(How many depressed, ex-guilty Catholics; disgusted, ex-doctrinaire Protestants; and neurotic, ex-Orthodox Jews does one encounter in the growing legions of cult exiters in America? Answer: A lot.)

"For the psychologist, these kinds of efforts... must stem from specific discontents of specific people... They must represent the kinds of difficulties people [believe] can be resolved through collective action..."

"For a person to be led to join a social movement, he must not only sense a problem, but must also (1) [believe] that something can be done about it, and (2) want to do something about it himself. At the very least, he must [believe] that the status quo is not inevitable, and that change is conceivable."

And so, the aggrieved begin to look for The Way Out of problems they continue to barely be able to define and generally have almost no recognition of cause.

"The person would tend to listen with increasing care to proposals which he could view as relating to his problem. He would be less likely to reject then out of hand or to try to find flies in the ointment that promised him a cure."

Combine desperation with little or no development of empirical observation skills -- nor much if any ability to separate the wheat from the chaff (or the chicken s--t from the chicken salad), and you have the "perfect marks" for the Willful Slaves, the Cynics and the Sociopaths at the top three levels of the cultic pyramid to point their conditioning, socialization and normalization efforts toward. ("Go get 'em. They're ready and willing to hear our message of salvation.") (Or supposed, but not actual, "enlightenment.")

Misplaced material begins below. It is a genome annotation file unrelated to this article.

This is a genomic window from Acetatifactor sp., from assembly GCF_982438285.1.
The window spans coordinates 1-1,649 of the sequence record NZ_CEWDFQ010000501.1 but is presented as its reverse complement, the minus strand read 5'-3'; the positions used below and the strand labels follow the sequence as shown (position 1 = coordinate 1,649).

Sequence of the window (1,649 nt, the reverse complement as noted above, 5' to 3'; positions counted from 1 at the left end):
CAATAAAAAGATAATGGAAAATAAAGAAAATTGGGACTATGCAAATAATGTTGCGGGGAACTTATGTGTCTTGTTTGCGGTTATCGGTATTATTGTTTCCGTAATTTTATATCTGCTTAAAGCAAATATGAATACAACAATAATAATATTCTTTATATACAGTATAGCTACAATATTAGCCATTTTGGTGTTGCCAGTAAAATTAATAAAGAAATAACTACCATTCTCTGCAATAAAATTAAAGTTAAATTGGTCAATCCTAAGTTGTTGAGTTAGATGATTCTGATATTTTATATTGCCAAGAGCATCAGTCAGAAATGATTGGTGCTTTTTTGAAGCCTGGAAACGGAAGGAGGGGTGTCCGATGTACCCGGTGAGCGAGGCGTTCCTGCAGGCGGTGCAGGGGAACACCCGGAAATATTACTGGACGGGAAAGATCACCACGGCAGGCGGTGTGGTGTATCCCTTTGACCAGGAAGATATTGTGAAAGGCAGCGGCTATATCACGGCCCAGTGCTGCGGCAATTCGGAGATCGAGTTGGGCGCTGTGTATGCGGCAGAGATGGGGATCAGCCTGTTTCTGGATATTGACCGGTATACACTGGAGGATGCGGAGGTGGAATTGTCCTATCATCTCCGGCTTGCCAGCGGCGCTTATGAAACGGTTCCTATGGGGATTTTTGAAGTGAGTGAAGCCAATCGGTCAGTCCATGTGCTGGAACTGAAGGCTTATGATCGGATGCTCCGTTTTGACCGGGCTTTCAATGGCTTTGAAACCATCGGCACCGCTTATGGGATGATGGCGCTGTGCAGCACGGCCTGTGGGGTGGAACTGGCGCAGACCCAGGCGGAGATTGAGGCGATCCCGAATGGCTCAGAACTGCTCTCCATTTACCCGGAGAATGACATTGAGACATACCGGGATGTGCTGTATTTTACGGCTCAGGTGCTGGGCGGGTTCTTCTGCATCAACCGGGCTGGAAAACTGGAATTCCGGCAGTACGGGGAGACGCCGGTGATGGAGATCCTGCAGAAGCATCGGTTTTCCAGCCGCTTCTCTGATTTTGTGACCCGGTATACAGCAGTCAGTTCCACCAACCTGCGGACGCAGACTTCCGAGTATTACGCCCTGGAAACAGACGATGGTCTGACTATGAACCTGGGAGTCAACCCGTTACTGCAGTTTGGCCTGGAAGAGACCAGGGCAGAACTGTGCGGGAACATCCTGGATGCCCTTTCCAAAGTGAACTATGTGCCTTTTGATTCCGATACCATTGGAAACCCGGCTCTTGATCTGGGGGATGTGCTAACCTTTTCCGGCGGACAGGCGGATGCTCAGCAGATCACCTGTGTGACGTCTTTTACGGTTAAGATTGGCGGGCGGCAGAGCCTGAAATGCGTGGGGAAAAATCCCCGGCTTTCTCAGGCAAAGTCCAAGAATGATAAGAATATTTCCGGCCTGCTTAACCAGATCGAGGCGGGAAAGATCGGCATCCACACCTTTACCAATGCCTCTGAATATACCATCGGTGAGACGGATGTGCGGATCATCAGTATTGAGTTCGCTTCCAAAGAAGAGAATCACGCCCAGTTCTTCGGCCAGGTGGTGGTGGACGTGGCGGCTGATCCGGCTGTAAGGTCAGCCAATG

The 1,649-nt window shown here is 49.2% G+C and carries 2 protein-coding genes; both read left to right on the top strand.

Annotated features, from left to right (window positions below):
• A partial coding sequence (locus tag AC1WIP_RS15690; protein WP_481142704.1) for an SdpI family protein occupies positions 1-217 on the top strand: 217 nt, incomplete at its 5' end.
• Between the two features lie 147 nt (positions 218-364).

"A strong increase in susceptibility creates 'gullibility...' It involves a tendency to jump at promising propositions, and a readiness to adopt them. A person in this condition may seem to go out of his way to make himself available as a prospective member."

The well-managed cult is a study in what veteran sales people call "qualifying the prospect." (Why bother with those who don't sense a need for or value in the product?) In cults, however, the qualifying goes on and on... all the way to level nine on the pyramid. 

As one of the better de-programmers on LA's west side told me years ago, "It works like this. At first, it's 'Will you consider this?' Then it's 'Will you do this for The Cause?' Then it's 'Will you give up some other things in your life?' Then it's 'Will you suffer a little bit more for Us?' Then it's 'Will you show us your willingness to rationalize that the ends justify whatever means we demand?' Then it's 'Will you gain our approval by hurting those who would hurt Us?' Then it's 'Will you go drop that bastard off the end of the pier when I tell you to?'"

"This type of result occurs because susceptibility, unlike virtue, is usually rewarded. The Winter of Discontent evokes the Summer of Faith -- presupposing, of course, an intermediate season, in which new meanings become available for adoption."

Feeling better (for a time, at least) during what still seems to be his Summer of Faith, the member at the Lab Rats, Gluttons for Punishment, and Willful Slaves levels is still driven to seek the approval of his masters... even as he fails to see that summer has turned to fall -- or even winter -- as he works himself to a frazzle to "carry the message of hope" and/or maxes out his credit cards to pay for the next multi-media study program or series of seminars.